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Amsonia tabernaemontana

Common Name(s):
Blue dogbane, Blue star, Blue star flower, Woodland bluestar
Herbs, Native Plants, Perennials, Wildflowers

Amsonia tabernaemontana, commonly called Bluestar, is a native herbaceous perennial which occurs most frequently in rich, open woods and thickets. It is an erect, clump-forming plant which features terminal, pyramidal clusters of 3/4", soft light blue, star-like flowers in late spring atop erect, leafy stems growing 2-3' tall. Narrow, willow-shaped, dull green foliage may turn an attractive yellow in fall.

One of our most beautiful native species, Amsonia makes a delicate display from the mountains to the coast. The light blue flowers are followed by elongated, pod-like fruits containing hard, black seeds which can be used for propagation. This plant is resistant to damage by deer

Regions:  Mountain, Piedmont, Coastal Plains

Seasons of Interest: 

           Blooms:   Spring       Foliage: Fall, yellow 

Wildlife Value:  Butterflies feed on the nectar from the blooms.  This plant is highly deer resistant.

Insects, Diseases, or Other Plant Problems:  Rust may occur.

Sun, part shade
2-3 ft.
Flower Color:
Pale blue
USDA Hardiness Zone 4-9
The Woodland Bluestar features scattered, lance-shaped to narrowly egg-shaped leaves, 2 to 4 in. long. The leaves have a smooth to slightly downy texture. It also produces clustered stems. Has show stopper caution-sign yellow fall color.
The Woodland Bluestar has large, open clusters of numerous star-like pale blue flowers, .75 in. across. The slender corolla tube expands into five narrow, pointed lobes. The flowers may be partially hidden by the uppermost leaves.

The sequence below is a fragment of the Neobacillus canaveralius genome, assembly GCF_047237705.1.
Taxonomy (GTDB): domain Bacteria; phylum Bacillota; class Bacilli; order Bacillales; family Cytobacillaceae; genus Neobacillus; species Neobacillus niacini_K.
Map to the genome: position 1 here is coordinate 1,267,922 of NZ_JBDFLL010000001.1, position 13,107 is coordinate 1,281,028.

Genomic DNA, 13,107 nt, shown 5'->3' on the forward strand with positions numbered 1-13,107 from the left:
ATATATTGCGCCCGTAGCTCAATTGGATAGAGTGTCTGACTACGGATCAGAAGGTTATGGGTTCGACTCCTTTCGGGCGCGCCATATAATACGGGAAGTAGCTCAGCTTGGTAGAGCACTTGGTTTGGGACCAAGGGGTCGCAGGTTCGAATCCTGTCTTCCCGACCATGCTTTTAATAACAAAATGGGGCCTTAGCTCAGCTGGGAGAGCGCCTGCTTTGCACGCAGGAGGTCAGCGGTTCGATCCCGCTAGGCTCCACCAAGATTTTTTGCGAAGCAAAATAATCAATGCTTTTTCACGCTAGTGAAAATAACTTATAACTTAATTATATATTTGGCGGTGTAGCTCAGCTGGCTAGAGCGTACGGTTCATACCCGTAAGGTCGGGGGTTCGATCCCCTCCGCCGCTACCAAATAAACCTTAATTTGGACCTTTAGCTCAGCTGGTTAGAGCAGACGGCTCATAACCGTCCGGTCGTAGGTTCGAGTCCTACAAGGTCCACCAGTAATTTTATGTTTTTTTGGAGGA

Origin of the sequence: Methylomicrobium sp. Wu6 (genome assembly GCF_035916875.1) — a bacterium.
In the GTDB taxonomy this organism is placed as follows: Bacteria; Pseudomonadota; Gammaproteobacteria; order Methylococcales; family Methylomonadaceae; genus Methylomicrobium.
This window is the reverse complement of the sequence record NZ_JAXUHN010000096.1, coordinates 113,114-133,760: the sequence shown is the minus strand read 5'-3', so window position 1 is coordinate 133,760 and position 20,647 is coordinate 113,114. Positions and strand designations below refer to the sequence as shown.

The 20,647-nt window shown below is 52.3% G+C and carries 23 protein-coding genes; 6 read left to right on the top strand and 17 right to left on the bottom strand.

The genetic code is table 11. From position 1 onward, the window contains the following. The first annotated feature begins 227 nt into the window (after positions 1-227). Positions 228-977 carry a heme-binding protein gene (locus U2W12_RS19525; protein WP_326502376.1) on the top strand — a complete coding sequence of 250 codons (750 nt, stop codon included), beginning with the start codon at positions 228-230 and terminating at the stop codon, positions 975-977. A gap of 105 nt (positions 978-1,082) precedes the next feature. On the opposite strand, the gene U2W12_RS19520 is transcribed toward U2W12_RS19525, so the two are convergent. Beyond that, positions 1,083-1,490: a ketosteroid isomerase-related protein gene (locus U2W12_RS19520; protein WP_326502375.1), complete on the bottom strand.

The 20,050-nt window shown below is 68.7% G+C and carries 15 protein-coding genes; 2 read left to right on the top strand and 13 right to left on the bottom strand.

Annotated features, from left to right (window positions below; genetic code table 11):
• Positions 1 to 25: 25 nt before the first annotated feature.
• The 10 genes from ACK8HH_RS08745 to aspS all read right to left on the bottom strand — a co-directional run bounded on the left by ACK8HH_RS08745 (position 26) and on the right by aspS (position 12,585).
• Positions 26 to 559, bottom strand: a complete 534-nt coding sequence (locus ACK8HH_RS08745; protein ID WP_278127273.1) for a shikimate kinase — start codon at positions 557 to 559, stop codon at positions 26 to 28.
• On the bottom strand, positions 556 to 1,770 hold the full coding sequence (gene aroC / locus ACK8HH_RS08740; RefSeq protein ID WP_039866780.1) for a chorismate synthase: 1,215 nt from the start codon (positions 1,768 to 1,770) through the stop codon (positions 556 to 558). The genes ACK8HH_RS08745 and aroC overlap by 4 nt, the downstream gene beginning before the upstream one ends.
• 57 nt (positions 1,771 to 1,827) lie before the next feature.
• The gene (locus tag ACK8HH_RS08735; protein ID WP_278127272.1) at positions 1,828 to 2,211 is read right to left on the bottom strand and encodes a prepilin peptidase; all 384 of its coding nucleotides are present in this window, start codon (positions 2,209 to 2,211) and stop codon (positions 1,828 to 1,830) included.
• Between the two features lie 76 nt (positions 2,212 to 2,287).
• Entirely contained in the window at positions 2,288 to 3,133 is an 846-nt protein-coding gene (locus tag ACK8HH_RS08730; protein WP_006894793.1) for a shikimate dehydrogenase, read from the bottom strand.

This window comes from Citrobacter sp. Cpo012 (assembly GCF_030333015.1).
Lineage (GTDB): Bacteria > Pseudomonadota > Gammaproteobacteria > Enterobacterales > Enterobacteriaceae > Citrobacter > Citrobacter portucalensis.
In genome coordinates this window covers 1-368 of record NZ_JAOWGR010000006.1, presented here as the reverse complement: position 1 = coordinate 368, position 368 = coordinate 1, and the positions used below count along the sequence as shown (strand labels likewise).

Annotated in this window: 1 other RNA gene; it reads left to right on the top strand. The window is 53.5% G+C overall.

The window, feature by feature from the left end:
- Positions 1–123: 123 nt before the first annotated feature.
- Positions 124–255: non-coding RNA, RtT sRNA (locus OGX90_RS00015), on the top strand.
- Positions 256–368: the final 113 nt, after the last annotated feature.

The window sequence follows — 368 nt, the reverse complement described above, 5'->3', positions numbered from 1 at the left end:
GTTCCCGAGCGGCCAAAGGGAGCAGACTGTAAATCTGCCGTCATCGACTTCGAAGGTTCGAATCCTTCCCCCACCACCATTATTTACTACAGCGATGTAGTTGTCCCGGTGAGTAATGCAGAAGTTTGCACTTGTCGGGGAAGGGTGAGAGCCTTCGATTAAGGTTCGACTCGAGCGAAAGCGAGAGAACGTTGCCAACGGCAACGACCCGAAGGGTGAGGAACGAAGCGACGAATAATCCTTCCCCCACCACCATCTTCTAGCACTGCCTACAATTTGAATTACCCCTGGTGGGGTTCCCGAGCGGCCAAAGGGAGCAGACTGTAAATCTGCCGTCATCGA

This plant is easily grown in average, medium, well-drained soil in full sun to part shade. It prefers moist, loamy soils. It will tolerate some drought. When grown in full sun, plants often require no pruning or staking. When grown in some shade and/or in rich soils, however, plants tend to become more open and floppy and often require staking or pruning. For a neater appearance, particularly for shade-grown plants, consider cutting back stems by 1/2 to 1/3 after flowering to promote bushy growth and, if desired, a more rounded foliage mound.
Seed, division spring or fall, cuttings
Full sun to partial shade
Rich, moist soil
Mountains, Piedmont, Coastal Plain
North America, North Carolina
Life Cycle:
sun, blue, fall color, cut flower, wildflower, perennial, resistant, deer, partial shade, fall interest, spring, showy

NCCES plant id: 674

Photo of Amsonia tabernaemontana Photo of Amsonia tabernaemontana
Jane, CC BY-NC-ND - 4.0
Amsonia tabernaemontana Amsonia tabernaemontana
Kerry D Woods, CC BY-NC-ND - 2.0
Amsonia tabernaemontana Willow Amsonia